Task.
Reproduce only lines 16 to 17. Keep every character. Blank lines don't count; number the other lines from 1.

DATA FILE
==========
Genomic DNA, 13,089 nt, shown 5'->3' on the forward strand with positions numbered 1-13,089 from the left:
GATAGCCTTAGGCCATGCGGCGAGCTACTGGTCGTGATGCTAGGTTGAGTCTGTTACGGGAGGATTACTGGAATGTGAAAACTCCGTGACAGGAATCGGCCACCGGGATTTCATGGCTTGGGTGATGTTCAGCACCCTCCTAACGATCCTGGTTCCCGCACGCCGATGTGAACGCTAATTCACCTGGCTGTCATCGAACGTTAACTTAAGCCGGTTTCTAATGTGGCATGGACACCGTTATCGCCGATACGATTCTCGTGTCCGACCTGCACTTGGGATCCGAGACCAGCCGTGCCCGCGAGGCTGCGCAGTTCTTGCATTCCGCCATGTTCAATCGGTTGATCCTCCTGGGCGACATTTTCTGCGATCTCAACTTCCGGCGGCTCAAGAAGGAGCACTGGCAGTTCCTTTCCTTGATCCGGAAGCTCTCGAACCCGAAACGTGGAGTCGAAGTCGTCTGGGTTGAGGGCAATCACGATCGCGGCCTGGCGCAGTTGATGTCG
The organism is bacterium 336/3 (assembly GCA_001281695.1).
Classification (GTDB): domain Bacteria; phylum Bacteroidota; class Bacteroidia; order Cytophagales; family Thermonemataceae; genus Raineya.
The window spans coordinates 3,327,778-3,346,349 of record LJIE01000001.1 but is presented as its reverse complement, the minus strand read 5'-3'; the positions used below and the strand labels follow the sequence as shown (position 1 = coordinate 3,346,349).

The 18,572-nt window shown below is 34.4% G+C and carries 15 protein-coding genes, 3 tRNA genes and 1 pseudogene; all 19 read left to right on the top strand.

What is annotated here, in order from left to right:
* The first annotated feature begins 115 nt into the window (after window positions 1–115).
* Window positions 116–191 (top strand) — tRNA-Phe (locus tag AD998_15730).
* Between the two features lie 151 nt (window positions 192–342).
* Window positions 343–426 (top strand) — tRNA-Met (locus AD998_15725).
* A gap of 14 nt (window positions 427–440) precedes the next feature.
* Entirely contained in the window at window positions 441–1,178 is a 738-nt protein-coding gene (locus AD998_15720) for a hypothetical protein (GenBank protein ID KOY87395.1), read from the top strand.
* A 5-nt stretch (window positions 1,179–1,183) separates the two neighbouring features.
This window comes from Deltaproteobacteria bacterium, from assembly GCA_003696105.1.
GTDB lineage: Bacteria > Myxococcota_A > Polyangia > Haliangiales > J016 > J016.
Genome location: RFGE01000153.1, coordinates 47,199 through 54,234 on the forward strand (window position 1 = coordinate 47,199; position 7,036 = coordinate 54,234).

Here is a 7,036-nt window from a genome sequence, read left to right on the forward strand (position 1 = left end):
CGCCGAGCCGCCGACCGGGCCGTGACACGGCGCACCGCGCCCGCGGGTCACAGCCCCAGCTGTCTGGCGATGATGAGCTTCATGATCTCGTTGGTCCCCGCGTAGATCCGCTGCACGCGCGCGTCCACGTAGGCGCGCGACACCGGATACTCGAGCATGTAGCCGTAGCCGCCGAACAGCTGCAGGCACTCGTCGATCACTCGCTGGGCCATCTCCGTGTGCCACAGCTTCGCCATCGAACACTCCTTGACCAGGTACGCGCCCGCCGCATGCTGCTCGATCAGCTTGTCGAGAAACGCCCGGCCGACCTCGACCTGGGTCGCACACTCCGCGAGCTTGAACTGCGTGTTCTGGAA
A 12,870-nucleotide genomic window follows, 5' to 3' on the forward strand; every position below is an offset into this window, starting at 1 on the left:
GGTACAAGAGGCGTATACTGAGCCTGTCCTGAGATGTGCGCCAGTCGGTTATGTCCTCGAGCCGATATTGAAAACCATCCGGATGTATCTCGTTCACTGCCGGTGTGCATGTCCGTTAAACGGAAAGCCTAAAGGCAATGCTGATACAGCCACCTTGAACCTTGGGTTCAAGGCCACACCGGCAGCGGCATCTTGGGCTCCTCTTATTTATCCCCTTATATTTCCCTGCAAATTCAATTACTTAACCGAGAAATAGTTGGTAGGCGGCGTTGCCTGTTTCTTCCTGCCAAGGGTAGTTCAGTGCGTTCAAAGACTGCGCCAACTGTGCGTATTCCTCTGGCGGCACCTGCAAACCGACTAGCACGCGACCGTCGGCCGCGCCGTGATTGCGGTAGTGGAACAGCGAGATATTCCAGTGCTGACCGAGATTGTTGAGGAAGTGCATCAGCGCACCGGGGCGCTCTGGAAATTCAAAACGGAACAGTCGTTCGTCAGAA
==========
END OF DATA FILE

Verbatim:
GTDB lineage: Bacteria > Myxococcota_A > Polyangia > Haliangiales > J016 > J016.
Genome location: RFGE01000153.1, coordinates 47,199 through 54,234 on the forward strand (window position 1 = coordinate 47,199; position 7,036 = coordinate 54,234).